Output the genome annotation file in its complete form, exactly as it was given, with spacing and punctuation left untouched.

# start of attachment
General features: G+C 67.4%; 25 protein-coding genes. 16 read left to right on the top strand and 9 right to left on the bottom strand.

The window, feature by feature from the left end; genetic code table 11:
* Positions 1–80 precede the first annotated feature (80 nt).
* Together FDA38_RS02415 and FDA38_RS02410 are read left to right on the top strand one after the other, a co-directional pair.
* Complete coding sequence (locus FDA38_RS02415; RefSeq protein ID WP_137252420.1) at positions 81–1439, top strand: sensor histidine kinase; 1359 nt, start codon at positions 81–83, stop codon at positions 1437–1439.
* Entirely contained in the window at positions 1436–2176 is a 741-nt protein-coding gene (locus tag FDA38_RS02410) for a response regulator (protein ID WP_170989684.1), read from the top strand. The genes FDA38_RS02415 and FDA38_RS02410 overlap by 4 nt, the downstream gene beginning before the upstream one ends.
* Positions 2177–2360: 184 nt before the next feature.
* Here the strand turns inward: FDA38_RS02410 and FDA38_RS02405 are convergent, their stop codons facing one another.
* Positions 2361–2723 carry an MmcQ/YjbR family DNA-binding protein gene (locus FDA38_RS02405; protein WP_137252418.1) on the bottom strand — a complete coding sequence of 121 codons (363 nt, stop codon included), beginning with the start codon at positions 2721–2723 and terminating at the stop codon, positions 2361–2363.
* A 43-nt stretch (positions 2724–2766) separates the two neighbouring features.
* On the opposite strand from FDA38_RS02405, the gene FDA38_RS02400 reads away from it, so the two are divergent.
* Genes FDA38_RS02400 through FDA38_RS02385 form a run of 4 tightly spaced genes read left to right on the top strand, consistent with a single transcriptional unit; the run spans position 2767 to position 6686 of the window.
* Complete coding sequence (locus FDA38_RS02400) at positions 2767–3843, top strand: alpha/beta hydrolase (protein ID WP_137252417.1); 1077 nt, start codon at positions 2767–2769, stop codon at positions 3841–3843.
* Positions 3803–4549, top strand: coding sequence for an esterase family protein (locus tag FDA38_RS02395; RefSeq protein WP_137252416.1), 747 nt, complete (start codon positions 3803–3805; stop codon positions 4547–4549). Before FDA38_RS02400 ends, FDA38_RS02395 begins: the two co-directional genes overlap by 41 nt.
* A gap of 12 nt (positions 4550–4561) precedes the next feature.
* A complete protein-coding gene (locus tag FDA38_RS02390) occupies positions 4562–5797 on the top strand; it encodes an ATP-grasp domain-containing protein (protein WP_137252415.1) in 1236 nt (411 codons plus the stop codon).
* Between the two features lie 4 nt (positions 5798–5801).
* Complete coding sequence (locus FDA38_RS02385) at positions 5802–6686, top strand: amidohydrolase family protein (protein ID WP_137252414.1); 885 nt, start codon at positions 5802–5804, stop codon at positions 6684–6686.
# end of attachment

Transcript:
General features: G+C 67.4%; 25 protein-coding genes. 16 read left to right on the top strand and 9 right to left on the bottom strand.

The window, feature by feature from the left end; genetic code table 11:
* Positions 1–80 precede the first annotated feature (80 nt).
* Together FDA38_RS02415 and FDA38_RS02410 are read left to right on the top strand one after the other, a co-directional pair.
* Complete coding sequence (locus FDA38_RS02415; RefSeq protein ID WP_137252420.1) at positions 81–1439, top strand: sensor histidine kinase; 1359 nt, start codon at positions 81–83, stop codon at positions 1437–1439.
* Entirely contained in the window at positions 1436–2176 is a 741-nt protein-coding gene (locus tag FDA38_RS02410) for a response regulator (protein ID WP_170989684.1), read from the top strand. The genes FDA38_RS02415 and FDA38_RS02410 overlap by 4 nt, the downstream gene beginning before the upstream one ends.
* Positions 2177–2360: 184 nt before the next feature.
* Here the strand turns inward: FDA38_RS02410 and FDA38_RS02405 are convergent, their stop codons facing one another.
* Positions 2361–2723 carry an MmcQ/YjbR family DNA-binding protein gene (locus FDA38_RS02405; protein WP_137252418.1) on the bottom strand — a complete coding sequence of 121 codons (363 nt, stop codon included), beginning with the start codon at positions 2721–2723 and terminating at the stop codon, positions 2361–2363.
* A 43-nt stretch (positions 2724–2766) separates the two neighbouring features.
* On the opposite strand from FDA38_RS02405, the gene FDA38_RS02400 reads away from it, so the two are divergent.
* Genes FDA38_RS02400 through FDA38_RS02385 form a run of 4 tightly spaced genes read left to right on the top strand, consistent with a single transcriptional unit; the run spans position 2767 to position 6686 of the window.
* Complete coding sequence (locus FDA38_RS02400) at positions 2767–3843, top strand: alpha/beta hydrolase (protein ID WP_137252417.1); 1077 nt, start codon at positions 2767–2769, stop codon at positions 3841–3843.
* Positions 3803–4549, top strand: coding sequence for an esterase family protein (locus tag FDA38_RS02395; RefSeq protein WP_137252416.1), 747 nt, complete (start codon positions 3803–3805; stop codon positions 4547–4549). Before FDA38_RS02400 ends, FDA38_RS02395 begins: the two co-directional genes overlap by 41 nt.
* A gap of 12 nt (positions 4550–4561) precedes the next feature.
* A complete protein-coding gene (locus tag FDA38_RS02390) occupies positions 4562–5797 on the top strand; it encodes an ATP-grasp domain-containing protein (protein WP_137252415.1) in 1236 nt (411 codons plus the stop codon).
* Between the two features lie 4 nt (positions 5798–5801).
* Complete coding sequence (locus FDA38_RS02385) at positions 5802–6686, top strand: amidohydrolase family protein (protein ID WP_137252414.1); 885 nt, start codon at positions 5802–5804, stop codon at positions 6684–6686.